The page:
Green Design on a Roll: Economics and Environment Align for Energy-Efficient Buildings

Article excerpt

Lindsay Suter, a green architect in Connecticut, made a vow. He wasn't going to design mega mansions or outsized additions. Instead, he was going to devote 100 percent of his practice to environmentally themed designs. It's a promise he kept.

Suter lives in a 220-year-old former grain mill next to a dammed river in North Branford, with solar panels on the roof. He admits that leaf-shaded Connecticut river valleys are not necessarily the best place for photovoltaics (PV), but he's been stymied in the green home project he'd most like to see realized: hydroelectric power. "Every time I look outside at the dam I see four or five kilowatts going over the top," he says.

The regulations that have held up Suter's hydroelectric project are the same ones that prevent a lot of destructive development in wetlands. But the old ways of doing things tend to slow down what would otherwise be a full-fledged green design revolution. Many of the concepts have been around for decades, even before the first Earth Day in 1970, but new design improvements and price reductions for green materials (coupled with the high cost of fuel) have made green design practical and cost-effective.

John Rountree calls himself a solar architect, but his projects in that field were few and far between in the 1990s, when systems were expensive and required a lengthy wait for return on investment. Today, Connecticut-based Westport Solar Consultants is thriving, partly because photovoltaics have come of age, and partly because the utility-funded Clean Energy Fund was created by the state legislature, with a $21 million budget for residential renewable projects. For solar, homeowners can receive awards of $5 per installed watt (up to a $25,000 maximum), which effectively means they can offset half the cost of installing PV. And there's a $2,000 federal tax credit, too.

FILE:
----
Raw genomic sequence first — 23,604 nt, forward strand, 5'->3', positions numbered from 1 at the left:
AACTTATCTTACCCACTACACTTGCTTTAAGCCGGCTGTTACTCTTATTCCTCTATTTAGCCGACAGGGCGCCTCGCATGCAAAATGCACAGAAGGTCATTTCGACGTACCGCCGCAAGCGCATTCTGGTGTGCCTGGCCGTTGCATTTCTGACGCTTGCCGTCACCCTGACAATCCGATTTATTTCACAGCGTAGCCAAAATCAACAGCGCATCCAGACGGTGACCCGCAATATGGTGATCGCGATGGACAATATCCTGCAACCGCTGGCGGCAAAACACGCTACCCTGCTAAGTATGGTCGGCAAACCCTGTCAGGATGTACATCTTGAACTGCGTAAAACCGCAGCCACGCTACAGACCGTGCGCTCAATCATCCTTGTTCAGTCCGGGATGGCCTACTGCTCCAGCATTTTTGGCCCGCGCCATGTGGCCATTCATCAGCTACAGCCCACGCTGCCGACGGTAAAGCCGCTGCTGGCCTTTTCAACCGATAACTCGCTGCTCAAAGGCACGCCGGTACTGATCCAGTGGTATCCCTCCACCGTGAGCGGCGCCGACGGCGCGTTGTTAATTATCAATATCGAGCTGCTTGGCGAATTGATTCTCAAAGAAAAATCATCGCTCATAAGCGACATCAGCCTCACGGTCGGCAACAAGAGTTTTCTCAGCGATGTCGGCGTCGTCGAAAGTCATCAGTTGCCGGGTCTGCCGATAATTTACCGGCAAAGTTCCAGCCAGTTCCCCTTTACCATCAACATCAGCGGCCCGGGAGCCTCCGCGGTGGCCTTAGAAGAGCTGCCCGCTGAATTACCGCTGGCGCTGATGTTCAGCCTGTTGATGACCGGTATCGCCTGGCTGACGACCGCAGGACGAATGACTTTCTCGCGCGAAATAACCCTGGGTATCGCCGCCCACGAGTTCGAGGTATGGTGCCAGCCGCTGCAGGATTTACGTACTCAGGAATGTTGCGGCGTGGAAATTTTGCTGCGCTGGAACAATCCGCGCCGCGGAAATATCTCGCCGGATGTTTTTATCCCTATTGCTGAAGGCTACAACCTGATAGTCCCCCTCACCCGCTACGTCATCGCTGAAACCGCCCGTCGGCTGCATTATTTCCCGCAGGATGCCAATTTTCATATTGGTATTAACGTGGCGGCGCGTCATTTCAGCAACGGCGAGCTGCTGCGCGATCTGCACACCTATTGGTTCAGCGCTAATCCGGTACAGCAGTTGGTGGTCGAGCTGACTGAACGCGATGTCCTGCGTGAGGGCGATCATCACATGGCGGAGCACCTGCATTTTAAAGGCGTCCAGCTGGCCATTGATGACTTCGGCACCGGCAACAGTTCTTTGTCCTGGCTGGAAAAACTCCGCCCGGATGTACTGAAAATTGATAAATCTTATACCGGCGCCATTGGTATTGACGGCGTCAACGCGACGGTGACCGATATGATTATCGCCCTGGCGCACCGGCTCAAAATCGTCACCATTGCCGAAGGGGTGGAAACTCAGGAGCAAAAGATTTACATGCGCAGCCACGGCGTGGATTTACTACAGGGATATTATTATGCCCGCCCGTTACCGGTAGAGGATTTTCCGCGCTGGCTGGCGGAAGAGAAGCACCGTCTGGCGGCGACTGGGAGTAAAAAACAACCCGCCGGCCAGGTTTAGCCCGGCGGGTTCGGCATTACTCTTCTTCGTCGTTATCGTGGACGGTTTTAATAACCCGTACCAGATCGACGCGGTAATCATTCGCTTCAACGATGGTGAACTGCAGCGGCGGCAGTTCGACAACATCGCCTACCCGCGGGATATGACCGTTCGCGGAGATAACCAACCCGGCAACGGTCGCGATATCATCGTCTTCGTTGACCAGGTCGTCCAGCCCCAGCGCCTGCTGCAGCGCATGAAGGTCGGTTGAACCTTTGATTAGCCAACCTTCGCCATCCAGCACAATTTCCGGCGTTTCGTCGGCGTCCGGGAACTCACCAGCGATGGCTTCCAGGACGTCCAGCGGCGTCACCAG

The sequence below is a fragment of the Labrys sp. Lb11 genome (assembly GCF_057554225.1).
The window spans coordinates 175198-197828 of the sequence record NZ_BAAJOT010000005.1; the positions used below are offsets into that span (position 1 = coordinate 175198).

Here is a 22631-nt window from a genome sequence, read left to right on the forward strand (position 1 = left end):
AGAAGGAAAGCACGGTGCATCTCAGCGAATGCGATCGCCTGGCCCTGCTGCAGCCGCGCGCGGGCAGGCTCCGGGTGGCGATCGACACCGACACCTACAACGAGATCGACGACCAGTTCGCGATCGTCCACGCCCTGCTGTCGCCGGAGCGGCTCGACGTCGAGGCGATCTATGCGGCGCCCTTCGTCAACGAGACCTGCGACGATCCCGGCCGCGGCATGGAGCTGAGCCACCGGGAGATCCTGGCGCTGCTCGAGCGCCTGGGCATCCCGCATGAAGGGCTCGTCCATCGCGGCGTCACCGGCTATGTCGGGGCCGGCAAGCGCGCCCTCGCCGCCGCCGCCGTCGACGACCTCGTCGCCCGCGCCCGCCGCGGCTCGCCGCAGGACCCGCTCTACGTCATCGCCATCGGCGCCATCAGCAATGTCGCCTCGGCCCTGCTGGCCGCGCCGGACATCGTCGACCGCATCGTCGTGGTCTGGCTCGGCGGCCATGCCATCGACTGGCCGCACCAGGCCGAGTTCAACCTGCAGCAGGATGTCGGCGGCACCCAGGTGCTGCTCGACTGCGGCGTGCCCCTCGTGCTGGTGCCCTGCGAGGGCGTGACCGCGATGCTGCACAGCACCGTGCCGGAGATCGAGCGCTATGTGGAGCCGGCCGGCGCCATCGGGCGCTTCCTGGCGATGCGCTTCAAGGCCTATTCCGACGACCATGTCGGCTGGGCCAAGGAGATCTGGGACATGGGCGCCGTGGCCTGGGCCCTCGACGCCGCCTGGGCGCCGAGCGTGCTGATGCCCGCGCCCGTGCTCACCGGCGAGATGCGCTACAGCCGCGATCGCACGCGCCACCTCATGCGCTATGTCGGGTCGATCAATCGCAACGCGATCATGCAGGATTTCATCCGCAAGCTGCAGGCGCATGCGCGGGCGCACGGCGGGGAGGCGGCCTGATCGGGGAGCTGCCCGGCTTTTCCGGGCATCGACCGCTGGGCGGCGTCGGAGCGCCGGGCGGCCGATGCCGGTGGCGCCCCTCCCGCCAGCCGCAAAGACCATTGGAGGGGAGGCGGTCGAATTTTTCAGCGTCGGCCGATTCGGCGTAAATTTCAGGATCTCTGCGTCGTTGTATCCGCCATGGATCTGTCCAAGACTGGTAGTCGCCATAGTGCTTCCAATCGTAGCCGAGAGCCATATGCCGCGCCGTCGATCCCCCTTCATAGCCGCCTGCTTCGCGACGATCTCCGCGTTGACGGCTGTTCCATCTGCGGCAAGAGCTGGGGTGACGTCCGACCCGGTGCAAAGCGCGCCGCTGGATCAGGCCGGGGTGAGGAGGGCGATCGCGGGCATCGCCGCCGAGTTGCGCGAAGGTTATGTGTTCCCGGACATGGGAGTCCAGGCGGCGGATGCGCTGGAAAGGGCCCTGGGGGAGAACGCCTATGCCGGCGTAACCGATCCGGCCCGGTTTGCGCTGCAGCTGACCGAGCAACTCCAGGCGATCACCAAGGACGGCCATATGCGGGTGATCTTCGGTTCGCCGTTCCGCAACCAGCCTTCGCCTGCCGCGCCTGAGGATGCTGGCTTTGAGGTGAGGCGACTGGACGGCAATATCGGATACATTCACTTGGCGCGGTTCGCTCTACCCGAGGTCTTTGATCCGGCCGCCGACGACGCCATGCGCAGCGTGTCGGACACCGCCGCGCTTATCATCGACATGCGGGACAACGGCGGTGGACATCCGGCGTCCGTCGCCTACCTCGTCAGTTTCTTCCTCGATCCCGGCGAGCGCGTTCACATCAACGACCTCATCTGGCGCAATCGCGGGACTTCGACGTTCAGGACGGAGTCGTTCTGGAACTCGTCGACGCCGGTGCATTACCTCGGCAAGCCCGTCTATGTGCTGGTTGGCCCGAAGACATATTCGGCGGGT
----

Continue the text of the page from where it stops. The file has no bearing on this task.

"Global warming has become a household word, thanks in part to Al Gore's movie An Inconvenient Truth," says Rountree. "A few years ago green design work was three percent of my business; now it's 20 percent. People want solar on their existing houses, or an addition with solar integrated into it." And incorporating solar is easier than ever, because six companies now make roof-integrated PV systems that do away with unsightly freestanding panels. Two of Rountree's clients have also installed home-based geothermal systems.

"The people who do these projects are highly educated, and they understand the ramifications of high energy use," Rountree says. "Their motivation is largely environmental, because there's still no immediate payback."

Colleges have also become hotbeds of green design, generating interest in a new crop of consumers. David W. Orr is director of the Environmental Studies Program at Oberlin College in Ohio and author of Design on the Edge: The Making of a High-Performance Building (MIT Press). The college practices what it preaches, having just completed a cutting-edge green building, the Adam Joseph Lewis Center. Designing the building was a 10-year effort, led by some of the premier thinkers in the field, including architect William McDonough, energy guru Amory Lovins and closed-loop "living system" pioneer John Todd. "There wasn't the integrated design expertise in any one firm," Orr says, "so we put together an all-star team."

The solar-powered building processes all its own wastewater through Todd's Living Machine, incorporates recycled and reused materials, and is surrounded by native plant gardens. The two solar installations, 59 kilowatts on the roof and 100 on the ground, generate 30 percent more power than the building can use. Because Ohio is a "net metering" state, Oberlin can sell its excess electricity back to the grid to offset its expenses. …